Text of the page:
She goes to a different school, of course, The School for Gifted and Angry Lions, but she is the type of student who scales fences in a single bound. She is the type of student who causes mischief and vandalism, or that’s what her school calls it when we are missing white rabbits, when our attendance steeply drops in the night.


In between our schools is jungle. In the jungle is where the wild children live.

We can hear them through our windows. It isn’t safe out there. The wild children turn to animals and never turn back. They don’t want to go to school. They don’t want to turn back.


In the jungle, the boys turn into snakes. The girls turn like a wish into thorns, into thistle, into a Venus flytrap. The boys turn into vultures and the girls turn into cats, narrow and yellow-eyed. Don’t go into the jungle they tell us at the School for Gifted and Nervous Rabbits.  GO INTO THE JUNGLE they bellow and stomp at lion basketball games, lion football games, lion pep rallies. At the School for Gifted and Nervous Rabbits, we play Scrabble pretty competitively. We learn printmaking. We iron. We have salad-tossing competitions where the whole school goes mad.


One night a lion appears in my room. I had been running around as white rabbits because, see, the thing about me is I don’t just turn into rabbits when I’m nervous. I turn into rabbits when I’m giddy. I had been racing around my bedroom carpet at top speed, so quickly I charged up with static. When a lion appears through the window weeping, when a lion I know is my sister, even though I try to calm down and use all the techniques, I’m still a rabbit, and when our noses touch I shock her.

Is it weird seeing a weeping lion. My sister is only supposed to turn to lions when she gets angry. I never get angry, and so I never turn to lions. Maybe you’re supposed to turn to slugs when you get sad, but this is no slug. This is a lion with tears round as pearls, this is a lion with long cry-lines flattening the folds in her mane. She has a mane like a male lion, and it is as orange-gold as a canyon. I reach my rabbit paw up to her eyes. I have to do this side-ways so I can see her, sideways, so I know if her jaw is going to clench around my neck. I’m nervous, so I guess I’m white rabbits. I lift a paw, pet her cheek.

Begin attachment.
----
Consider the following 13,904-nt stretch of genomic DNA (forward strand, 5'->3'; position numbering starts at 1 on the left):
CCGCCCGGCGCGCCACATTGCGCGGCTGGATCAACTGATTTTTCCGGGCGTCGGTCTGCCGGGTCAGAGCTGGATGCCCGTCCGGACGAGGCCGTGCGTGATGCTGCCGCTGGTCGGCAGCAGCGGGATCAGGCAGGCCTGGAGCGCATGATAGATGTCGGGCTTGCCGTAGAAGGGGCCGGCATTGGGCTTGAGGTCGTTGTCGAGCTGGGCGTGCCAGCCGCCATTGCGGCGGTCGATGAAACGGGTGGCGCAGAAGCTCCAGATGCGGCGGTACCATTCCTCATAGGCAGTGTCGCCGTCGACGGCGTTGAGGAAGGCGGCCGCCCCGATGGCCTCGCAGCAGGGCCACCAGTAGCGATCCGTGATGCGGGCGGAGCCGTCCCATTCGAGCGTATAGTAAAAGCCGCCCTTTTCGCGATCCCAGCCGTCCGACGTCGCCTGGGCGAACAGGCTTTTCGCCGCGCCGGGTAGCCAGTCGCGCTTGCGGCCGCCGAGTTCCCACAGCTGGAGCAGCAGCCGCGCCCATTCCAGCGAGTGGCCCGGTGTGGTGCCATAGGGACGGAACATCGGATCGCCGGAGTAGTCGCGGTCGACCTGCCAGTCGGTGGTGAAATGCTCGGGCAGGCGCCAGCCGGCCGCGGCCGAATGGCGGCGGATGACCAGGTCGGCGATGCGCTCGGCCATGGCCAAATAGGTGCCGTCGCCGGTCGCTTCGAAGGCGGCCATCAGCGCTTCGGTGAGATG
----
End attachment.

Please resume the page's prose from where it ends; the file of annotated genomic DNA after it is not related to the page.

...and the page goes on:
What’s wrong, Lion? I ask.

Rabbit, she says, I hate myself.

You hate yourself?

I hate myself, says the lion turning to more lions.  She says, I can’t do anything right. I’m always lions. I’m always angry.

My rabbit legs are shaking.  There are at least four lions in the room, circling me. I focus on the first one, the one that’s right in front of me. You are a great lion, I say.

You think I’m going to eat you. My own sister thinks I’m going to eat her.

I think everyone’s going to eat me, I say. I’m always scared.

She says, I’m always angry.

I say, I love that you are angry. I wish I were like you.

She picks me up in her lion jaws, her jowls wet with tears. She picks me up by my torso, so she can feel that rattle-can heart of mine, the little self-detonator I keep in my chest. Went she jumps from the window, the rest of her lions scatter.

She carries us to the jungle between our two schools.  With one paw, she digs me a burrow.  She drops me down and I bound into it, digging hard to make it longer, wider, deeper, closer to the roots of the earth.






Melissa Goodrich is the author of Daughters of Monsters (Jellyfish Highway Press).  This story was written in collaboration with Dana Diehl’s “The Boy Who Turns to Toads,” which you can read at Necessary Fiction now.  Melissa’s stories have appeared in Passages North, Gigantic Sequins, PANK, Artful Dodge, The Kenyon Review Online, American Short Fiction, and others.  Find more at melissa-goodrich.com.